Buffy stared at the singed collar in her hands, her vision blurred by unshed tears. The little girl sitting beside her – she thought her name was Abby, but she wasn’t entirely sure – fidgeted, frightened for her best friend and savior. The girl’s father stroked her hair, trying to calm her down.
“Do you think Prince Floofer is gonna make it?” Abby asked anxiously.
“He’ll be fine,” Buffy answered with a tired smile. She really hoped she wasn’t lying. Heroes died. It was a fact of life, but one she hoped the seven-year-old didn’t have to learn just yet.
Prince Floofer. Such a silly name for a hero. But that’s what he was. A toy poodle, small with white curly fur and a strut like he was the size of a great Dane. Buffy had been out walking, trying to clear her head, when she’d seen him, snarling and biting at a pair of men who had been threatening Abby while trying to mug her mother.
Buffy had almost walked on by. She was so tired of being the hero, of jumping in to help with everyone else’s problems. Couldn’t she just have time to herself? Time to grieve? But then one of the men had doused the dog with booze and thrown a lit match on him. He’d been burning, just like…. She hadn’t even stopped to think, had just acted, knocking the men out and using her over shirt to smother the flames.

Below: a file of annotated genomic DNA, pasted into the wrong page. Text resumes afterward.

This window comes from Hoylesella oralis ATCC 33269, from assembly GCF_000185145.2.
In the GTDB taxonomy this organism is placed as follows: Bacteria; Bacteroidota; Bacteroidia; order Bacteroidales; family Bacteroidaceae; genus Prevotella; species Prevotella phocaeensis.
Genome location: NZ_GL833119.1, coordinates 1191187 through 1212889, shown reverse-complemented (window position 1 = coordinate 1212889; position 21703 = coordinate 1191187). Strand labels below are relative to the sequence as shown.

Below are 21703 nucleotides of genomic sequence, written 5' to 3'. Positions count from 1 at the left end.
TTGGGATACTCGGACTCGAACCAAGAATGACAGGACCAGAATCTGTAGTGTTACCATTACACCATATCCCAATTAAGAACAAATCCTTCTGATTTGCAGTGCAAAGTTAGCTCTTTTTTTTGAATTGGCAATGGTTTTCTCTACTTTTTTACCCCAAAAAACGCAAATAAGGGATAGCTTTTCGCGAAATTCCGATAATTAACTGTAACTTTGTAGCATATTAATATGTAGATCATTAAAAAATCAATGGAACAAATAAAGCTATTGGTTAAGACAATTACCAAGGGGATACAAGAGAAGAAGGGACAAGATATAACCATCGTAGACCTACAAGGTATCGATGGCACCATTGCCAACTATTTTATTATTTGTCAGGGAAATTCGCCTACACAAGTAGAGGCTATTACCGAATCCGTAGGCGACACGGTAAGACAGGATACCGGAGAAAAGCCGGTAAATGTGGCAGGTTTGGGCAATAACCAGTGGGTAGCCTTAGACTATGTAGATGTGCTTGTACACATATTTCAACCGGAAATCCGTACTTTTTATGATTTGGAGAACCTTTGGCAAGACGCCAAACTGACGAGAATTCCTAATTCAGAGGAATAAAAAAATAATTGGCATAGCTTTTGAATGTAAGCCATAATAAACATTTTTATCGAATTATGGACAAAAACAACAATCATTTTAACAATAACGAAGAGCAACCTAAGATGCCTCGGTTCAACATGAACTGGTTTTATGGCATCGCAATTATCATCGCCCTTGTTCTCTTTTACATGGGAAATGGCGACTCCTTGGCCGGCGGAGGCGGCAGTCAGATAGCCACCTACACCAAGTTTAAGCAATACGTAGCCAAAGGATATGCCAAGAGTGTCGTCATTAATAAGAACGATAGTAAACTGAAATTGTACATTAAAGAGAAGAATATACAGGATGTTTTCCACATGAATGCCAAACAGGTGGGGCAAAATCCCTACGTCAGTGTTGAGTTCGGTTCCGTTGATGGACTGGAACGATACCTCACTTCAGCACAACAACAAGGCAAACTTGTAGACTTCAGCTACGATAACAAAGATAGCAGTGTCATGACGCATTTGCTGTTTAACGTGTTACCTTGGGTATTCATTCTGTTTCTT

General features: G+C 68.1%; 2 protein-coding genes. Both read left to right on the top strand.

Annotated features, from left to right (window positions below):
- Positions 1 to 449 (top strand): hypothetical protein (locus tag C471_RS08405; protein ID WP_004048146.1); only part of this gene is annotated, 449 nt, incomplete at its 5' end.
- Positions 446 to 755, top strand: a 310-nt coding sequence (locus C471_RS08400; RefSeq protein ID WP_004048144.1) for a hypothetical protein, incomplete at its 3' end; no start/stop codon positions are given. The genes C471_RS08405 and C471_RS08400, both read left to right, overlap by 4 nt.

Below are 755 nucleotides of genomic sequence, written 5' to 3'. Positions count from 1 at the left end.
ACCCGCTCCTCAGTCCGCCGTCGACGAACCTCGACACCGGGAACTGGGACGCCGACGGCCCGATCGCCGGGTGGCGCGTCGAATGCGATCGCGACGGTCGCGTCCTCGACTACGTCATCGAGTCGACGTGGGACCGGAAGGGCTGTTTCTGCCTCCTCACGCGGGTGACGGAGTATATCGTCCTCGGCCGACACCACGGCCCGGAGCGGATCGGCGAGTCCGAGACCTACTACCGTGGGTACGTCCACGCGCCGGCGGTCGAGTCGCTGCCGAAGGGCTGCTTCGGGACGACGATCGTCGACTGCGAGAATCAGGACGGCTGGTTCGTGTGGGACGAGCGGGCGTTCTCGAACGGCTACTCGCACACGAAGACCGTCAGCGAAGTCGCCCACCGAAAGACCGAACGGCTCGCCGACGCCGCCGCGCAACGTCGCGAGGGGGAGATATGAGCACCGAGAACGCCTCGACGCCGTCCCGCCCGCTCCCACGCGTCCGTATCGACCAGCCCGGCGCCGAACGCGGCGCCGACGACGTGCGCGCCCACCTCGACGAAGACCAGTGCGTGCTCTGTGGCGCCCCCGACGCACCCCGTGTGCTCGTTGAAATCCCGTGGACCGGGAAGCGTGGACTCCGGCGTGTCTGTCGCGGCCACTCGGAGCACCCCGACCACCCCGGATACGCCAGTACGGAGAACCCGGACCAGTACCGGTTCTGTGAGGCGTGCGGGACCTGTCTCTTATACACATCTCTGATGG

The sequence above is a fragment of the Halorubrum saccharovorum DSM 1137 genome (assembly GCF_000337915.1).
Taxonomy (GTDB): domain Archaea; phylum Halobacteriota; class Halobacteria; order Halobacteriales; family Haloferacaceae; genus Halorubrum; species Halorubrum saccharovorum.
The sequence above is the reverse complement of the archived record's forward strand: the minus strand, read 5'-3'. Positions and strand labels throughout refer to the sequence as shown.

“Mr. Fletcher?” a woman said, walking out into the emergency vet waiting room. “We have Prince Floofer stabilized.”
Buffy smiled at Abby again. “See? I told you he’d be fine. He’s a hero, and heroes don’t die. Not really.” Her voice cracked as she said it.
In a way, it was the truth. Heroes lived on in people’s memories. She took a deep, shuddering breath and stood up, vaguely aware of the vet talking to Abby’s father.
“Can I keep this?” she asked, holding up the singed collar.
Abby nodded solemnly. She looked at Buffy for a moment before saying, “Prince Floofer isn’t really a very good name for a hero, is it?”
“Hey, no, it’s a great….” She trailed off at Abby’s look. She may have been a little kid, but she wasn’t stupid. “Yeah, it’s kind of awful. I… I know a good name for a hero, though, if you want to rename him.”
“Spike,” Buffy answered, barely able to force it out of her mouth.
She fled before the girl could say anything else, eventually making her way to a park that hosted a lot of loud, boisterous concerts, though it was quiet and empty for now. Spike would have loved it. She dropped to her knees and dug a hole, just big enough for the collar.
“Goodbye, Spike,” she whispered, putting it in and covering it with dirt. “I meant what I said, you know. It’s kinda fitting, though. When you first told me you loved me, I told you that you didn’t. I, I didn’t know… until that moment in the Hellmouth, just how much that must have hurt. I’m sorry.”
She pressed her scarred left hand against the mound of dirt in silent communion. Then she stood up and walked away, her shoulders straight and head held high. In those last days, he had been her strength. She couldn’t allow his death to make her weak. She may not be alone in her burden anymore, but she was still the Slayer. She’d keep being a hero.
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